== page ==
Women’s History in the Archives

March is Women’s History Month! Today’s post comes from Elle Benak in the National Archives History Office. In spring 1976 the National Archives held a ground-breaking conference on women’s history. It highlighted National Archives records that focused on the subject and discussed how women’s history could be studied as part of general history; not just … Continue reading Women’s History in the Archives

The Hello Girls Finally Get Paid

Today’s post comes from Ashley Mattingly, who is an archivist at the National Archives at St. Louis, where she manages the collection of archival civilian personnel records. The United States entered World War I in April 1917. Along with the men who were recruited to fight, women were eager to assist with war efforts. Such … Continue reading The Hello Girls Finally Get Paid

Ida Wilson Lewis, lighthouse keeper and fearless Federal worker

Today's post comes from Ashley Mattingly, who is an archivist at the National Archives at St. Louis, where she manages the collection of archival civilian personnel records. The most well-known lighthouse keeper in the world was an American woman who was a Federal civil servant. Ida Wilson Lewis, lighthouse keeper of Rhode Island, saved somewhere … Continue reading Ida Wilson Lewis, lighthouse keeper and fearless Federal worker

Sara Dunlap Jackson: Archivist Extraordinaire

In honor of Women's History Month, I want to celebrate one of our most cherished former employees—Sara Dunlap Jackson. After I was appointed Historian last year, numerous local historians approached me to say that I just had to research Sara Dunlap Jackson because she was so important to the history of the agency. Sara Dunlap … Continue reading Sara Dunlap Jackson: Archivist Extraordinaire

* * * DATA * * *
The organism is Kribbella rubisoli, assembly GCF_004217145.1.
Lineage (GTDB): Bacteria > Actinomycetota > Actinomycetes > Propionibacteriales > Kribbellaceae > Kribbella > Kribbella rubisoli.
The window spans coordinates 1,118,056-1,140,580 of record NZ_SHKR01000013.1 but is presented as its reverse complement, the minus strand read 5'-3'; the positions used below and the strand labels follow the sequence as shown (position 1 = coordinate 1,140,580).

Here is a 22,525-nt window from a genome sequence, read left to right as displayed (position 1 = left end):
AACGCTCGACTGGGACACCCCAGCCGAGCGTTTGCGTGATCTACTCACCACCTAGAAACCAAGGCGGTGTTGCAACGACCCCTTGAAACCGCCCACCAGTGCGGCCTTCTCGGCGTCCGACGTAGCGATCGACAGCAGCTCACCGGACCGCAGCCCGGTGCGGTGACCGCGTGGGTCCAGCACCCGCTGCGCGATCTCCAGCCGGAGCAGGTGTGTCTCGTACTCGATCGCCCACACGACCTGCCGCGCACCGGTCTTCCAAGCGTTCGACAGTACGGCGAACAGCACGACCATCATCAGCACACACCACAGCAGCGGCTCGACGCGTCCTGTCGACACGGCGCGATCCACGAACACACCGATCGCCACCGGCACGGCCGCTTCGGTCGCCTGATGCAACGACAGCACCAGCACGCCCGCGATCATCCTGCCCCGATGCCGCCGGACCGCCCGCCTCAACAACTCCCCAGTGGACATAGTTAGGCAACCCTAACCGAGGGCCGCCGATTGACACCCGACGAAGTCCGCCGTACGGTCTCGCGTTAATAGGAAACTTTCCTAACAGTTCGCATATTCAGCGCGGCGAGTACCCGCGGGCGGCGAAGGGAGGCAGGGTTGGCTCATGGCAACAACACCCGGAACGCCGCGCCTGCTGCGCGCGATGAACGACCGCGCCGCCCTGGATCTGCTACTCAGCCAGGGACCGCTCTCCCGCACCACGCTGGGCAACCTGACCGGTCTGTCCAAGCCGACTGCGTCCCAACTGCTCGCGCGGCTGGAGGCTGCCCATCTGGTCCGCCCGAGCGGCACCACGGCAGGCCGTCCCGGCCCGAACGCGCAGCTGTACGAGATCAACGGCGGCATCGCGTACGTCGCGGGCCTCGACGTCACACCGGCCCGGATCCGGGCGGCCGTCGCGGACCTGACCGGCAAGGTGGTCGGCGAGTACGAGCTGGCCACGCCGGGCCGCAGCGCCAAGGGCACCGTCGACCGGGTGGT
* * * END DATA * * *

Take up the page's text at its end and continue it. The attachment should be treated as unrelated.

Margaret M.H. Finch, War Records Keeper

Today's post for Women's History Month comes from Jessie Kratz, Historian of the National Archives. I was intrigued when Alan Walker discovered those wonderful ID cards of former Archives employees in Record Group 64. I noticed many were women, which makes sense given the time period, and thought it would be nice to highlight a … Continue reading Margaret M.H. Finch, War Records Keeper

A Matter of Simple Justice

Today’s guest post was written by Barbara Hackman Franklin, former White House staff member for the recruitment of women and former U.S. Secretary of Commerce. The story of how Franklin and other women cracked the glass ceiling is finally told in a new book that draws from “A Few Good Women,” an oral history project … Continue reading A Matter of Simple Justice